Given current patterns, business owners wishing to get their Employee Retention Credit in a timely manner may need to reassess their expectations.
Businesses Are Waiting Months For ERC Credits Due To The IRS Backlog
As business owners seek the retroactive tax benefit, the IRS has a backlog of claims for the Employee Retention benefit (ERC).
The credit, approved under the $2.2 trillion coronavirus package known as the Cares Act, was designed to encourage firms to keep workers on the payroll during the early days of the epidemic when unemployment rates were high.
While it was marketed as a lifeline for some businesses, the truth is that businesses are waiting months for these credits due to the IRS’s massive backlog. Consider Alicia Chapman, CEO of Willamette Technical Fabricators, a metal company situated in Portland, Oregon.
During a congressional hearing on Wednesday, Chapman stated that her company is eligible for an ERC worth more than $125,000. Despite the passage of eight months, she is yet to receive her return.
IRS Is Behind Schedule And Underfunded, Creating An IRS Hotline To Help Small Businesses
“When we’ve been able to get through to someone at the IRS, which is rare, they have informed us that processing of ERC refunds is taking up to 160 days unless there are any delays, in which case it could take much longer,” Chapman said during a joint Senate Entrepreneurship and Finance committee hearing. “Unfortunately, no one has been able to clarify what might constitute a delay, nor has anyone offered any suggestions for steps we could take to help expedite the process.”
Creating an IRS hotline or live chat to assist small businesses with their taxes was one of the proposals made at Wednesday’s roundtable.
It’s also no secret that the IRS is behind schedule; the agency has been underfunded for decades.
According to Michael Wronsky, a senior manager with Baker Tilly’s tax team, altered or revised payroll tax returns are part of what’s driving the ERC backlog in particular.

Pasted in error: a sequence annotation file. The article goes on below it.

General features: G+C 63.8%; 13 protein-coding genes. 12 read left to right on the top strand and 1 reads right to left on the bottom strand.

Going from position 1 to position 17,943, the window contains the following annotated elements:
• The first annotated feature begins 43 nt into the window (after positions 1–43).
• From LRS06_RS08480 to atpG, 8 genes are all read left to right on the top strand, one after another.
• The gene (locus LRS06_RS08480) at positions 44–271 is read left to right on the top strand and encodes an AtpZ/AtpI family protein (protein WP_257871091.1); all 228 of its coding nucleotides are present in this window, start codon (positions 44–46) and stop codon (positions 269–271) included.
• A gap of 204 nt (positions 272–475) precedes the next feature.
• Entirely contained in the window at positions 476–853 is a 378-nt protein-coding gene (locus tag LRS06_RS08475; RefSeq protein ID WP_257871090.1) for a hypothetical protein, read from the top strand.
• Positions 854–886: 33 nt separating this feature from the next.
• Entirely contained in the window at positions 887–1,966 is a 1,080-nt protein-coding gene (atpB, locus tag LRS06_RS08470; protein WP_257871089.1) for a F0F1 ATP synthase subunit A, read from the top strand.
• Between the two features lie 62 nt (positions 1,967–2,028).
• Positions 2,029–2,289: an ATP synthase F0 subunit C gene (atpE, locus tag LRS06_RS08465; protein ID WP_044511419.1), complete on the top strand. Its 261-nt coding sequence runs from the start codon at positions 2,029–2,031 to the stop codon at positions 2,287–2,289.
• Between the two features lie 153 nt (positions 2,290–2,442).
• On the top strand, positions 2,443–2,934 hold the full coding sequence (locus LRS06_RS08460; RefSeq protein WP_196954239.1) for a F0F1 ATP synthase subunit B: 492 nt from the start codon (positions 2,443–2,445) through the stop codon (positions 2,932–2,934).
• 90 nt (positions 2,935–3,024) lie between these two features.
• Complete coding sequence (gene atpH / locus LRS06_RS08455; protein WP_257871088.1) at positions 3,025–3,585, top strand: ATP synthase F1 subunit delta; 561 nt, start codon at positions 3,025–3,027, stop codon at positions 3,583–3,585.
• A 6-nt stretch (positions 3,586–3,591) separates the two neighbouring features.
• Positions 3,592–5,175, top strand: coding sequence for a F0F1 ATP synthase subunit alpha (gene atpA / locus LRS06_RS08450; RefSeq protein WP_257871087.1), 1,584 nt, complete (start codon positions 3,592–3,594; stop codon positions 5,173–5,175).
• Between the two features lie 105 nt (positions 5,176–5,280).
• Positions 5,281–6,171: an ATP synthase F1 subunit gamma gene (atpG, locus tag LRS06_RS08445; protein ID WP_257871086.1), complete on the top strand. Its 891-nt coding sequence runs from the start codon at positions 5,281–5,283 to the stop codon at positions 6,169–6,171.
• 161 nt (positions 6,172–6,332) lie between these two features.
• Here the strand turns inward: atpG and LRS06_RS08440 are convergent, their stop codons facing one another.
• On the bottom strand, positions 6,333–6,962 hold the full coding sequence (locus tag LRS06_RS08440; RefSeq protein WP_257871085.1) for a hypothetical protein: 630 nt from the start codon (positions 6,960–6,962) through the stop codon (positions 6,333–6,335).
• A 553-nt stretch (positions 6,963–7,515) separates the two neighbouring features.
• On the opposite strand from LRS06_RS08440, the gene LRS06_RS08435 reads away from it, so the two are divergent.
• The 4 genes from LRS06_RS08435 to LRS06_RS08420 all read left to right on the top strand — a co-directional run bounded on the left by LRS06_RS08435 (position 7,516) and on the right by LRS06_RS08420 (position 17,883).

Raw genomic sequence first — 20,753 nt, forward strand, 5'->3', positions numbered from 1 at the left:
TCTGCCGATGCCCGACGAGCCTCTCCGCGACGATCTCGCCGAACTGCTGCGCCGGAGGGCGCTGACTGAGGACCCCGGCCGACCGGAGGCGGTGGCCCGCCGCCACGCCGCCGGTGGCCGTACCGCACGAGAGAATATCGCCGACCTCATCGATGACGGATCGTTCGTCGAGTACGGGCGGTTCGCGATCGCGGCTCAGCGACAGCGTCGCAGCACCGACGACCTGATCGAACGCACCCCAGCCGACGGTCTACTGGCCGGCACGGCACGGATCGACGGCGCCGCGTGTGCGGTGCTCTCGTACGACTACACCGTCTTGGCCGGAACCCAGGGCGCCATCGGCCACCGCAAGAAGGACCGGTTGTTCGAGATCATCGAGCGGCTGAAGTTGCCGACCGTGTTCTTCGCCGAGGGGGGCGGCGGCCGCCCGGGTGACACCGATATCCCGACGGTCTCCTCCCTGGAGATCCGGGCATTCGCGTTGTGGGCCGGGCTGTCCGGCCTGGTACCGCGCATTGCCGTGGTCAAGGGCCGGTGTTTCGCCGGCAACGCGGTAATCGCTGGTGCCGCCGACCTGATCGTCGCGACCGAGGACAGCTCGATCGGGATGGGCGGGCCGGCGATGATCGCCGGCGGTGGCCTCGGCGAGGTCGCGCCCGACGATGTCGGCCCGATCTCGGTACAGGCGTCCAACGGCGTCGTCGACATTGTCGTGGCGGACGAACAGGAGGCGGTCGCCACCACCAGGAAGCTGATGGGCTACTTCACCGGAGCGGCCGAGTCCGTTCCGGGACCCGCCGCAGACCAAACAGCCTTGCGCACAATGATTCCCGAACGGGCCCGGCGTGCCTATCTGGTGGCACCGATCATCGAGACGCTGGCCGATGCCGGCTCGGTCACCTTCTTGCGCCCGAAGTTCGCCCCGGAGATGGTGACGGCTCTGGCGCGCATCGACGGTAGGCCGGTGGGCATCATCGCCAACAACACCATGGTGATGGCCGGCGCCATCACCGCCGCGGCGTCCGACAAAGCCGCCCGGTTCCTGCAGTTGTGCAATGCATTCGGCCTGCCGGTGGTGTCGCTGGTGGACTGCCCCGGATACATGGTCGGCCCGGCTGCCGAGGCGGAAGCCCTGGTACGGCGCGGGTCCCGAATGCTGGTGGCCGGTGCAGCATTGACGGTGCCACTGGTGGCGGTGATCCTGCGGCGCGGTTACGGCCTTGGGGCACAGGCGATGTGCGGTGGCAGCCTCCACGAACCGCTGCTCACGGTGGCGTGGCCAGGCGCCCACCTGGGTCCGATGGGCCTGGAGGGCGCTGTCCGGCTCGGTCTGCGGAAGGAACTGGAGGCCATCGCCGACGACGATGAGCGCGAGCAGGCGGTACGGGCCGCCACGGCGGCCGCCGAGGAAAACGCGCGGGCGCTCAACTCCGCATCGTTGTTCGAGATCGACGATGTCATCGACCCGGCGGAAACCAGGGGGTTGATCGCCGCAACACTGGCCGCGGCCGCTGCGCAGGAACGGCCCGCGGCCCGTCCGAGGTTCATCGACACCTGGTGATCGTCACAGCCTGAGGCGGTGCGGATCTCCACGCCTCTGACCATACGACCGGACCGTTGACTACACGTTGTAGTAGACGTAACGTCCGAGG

“These are the returns where the majority of credits have been claimed, and they must be paper filed,” Wronsky explains.
“Even before the pandemic, the IRS was dealing with limited resources,” he explains. “When you consider that several million tax returns were filed on paper and sent to service centers that were severely understaffed due to Covid, it’s easy to see why processing has been slow.”
After being questioned by Senator Mark Warner (D-Va.), IRS Commissioner Danny Werfel promised in April to expedite the processing of ERC claims. The IRS was processing 20,000 ERC claims per week in mid-April, but Werfel vowed to increase that figure to 40,000 per week during the hearing.
The slowness could also be explained by bad actors looking to exploit the ERC. In recent months, so-called ERC mills have grown up, or businesses that look to greenlight every firm that comes in with W-2 earnings and pay that business with a calculated credit. They do this even if a business may not qualify for the ERC in the first place due to the cost these so-called mills can charge. The IRS’s “Dirty Dozen” list of significant tax frauds included promotional activities around claiming the ERC.
In late March, Werfel warned firms that “there are very specific guidelines around these pandemic-era credits; they are not available to just anyone.”
Not to mention the newly passed debt ceiling agreement, known as the Fiscal Responsibility Act of 2023. This package not only raises the debt ceiling but also takes billions from the IRS. While the regulation will not directly harm the ERC, Wronsky believes it will alter enforcement, which will most likely target the ERC credits. As a result, fraud may continue to be a concern.